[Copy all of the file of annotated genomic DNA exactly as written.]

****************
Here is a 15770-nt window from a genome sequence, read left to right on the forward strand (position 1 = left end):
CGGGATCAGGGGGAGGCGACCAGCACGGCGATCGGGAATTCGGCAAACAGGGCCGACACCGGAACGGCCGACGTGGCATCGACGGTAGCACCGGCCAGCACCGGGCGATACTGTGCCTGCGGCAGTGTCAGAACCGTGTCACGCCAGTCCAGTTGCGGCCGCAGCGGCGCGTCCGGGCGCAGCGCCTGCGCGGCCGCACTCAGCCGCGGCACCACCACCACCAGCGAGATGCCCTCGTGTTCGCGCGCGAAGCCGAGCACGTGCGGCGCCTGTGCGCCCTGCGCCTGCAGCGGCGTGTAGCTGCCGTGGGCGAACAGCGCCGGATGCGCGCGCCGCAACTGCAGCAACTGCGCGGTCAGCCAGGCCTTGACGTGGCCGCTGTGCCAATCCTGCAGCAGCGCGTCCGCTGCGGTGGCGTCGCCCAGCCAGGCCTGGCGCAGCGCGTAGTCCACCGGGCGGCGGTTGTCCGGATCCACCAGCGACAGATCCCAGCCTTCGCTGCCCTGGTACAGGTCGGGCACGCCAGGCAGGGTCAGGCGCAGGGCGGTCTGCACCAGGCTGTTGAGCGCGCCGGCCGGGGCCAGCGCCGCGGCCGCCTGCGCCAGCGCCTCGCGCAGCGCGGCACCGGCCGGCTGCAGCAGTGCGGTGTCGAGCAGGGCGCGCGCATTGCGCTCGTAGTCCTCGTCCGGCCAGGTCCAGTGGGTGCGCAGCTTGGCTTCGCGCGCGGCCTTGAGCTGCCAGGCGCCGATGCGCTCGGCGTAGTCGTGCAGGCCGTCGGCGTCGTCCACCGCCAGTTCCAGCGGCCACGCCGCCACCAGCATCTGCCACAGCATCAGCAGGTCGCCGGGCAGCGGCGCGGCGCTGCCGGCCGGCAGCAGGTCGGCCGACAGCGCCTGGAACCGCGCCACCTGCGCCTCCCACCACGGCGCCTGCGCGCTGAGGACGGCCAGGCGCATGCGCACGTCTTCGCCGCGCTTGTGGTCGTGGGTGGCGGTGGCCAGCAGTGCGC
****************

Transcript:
Here is a 15770-nt window from a genome sequence, read left to right on the forward strand (position 1 = left end):
CGGGATCAGGGGGAGGCGACCAGCACGGCGATCGGGAATTCGGCAAACAGGGCCGACACCGGAACGGCCGACGTGGCATCGACGGTAGCACCGGCCAGCACCGGGCGATACTGTGCCTGCGGCAGTGTCAGAACCGTGTCACGCCAGTCCAGTTGCGGCCGCAGCGGCGCGTCCGGGCGCAGCGCCTGCGCGGCCGCACTCAGCCGCGGCACCACCACCACCAGCGAGATGCCCTCGTGTTCGCGCGCGAAGCCGAGCACGTGCGGCGCCTGTGCGCCCTGCGCCTGCAGCGGCGTGTAGCTGCCGTGGGCGAACAGCGCCGGATGCGCGCGCCGCAACTGCAGCAACTGCGCGGTCAGCCAGGCCTTGACGTGGCCGCTGTGCCAATCCTGCAGCAGCGCGTCCGCTGCGGTGGCGTCGCCCAGCCAGGCCTGGCGCAGCGCGTAGTCCACCGGGCGGCGGTTGTCCGGATCCACCAGCGACAGATCCCAGCCTTCGCTGCCCTGGTACAGGTCGGGCACGCCAGGCAGGGTCAGGCGCAGGGCGGTCTGCACCAGGCTGTTGAGCGCGCCGGCCGGGGCCAGCGCCGCGGCCGCCTGCGCCAGCGCCTCGCGCAGCGCGGCACCGGCCGGCTGCAGCAGTGCGGTGTCGAGCAGGGCGCGCGCATTGCGCTCGTAGTCCTCGTCCGGCCAGGTCCAGTGGGTGCGCAGCTTGGCTTCGCGCGCGGCCTTGAGCTGCCAGGCGCCGATGCGCTCGGCGTAGTCGTGCAGGCCGTCGGCGTCGTCCACCGCCAGTTCCAGCGGCCACGCCGCCACCAGCATCTGCCACAGCATCAGCAGGTCGCCGGGCAGCGGCGCGGCGCTGCCGGCCGGCAGCAGGTCGGCCGACAGCGCCTGGAACCGCGCCACCTGCGCCTCCCACCACGGCGCCTGCGCGCTGAGGACGGCCAGGCGCATGCGCACGTCTTCGCCGCGCTTGTGGTCGTGGGTGGCGGTGGCCAGCAGTGCGC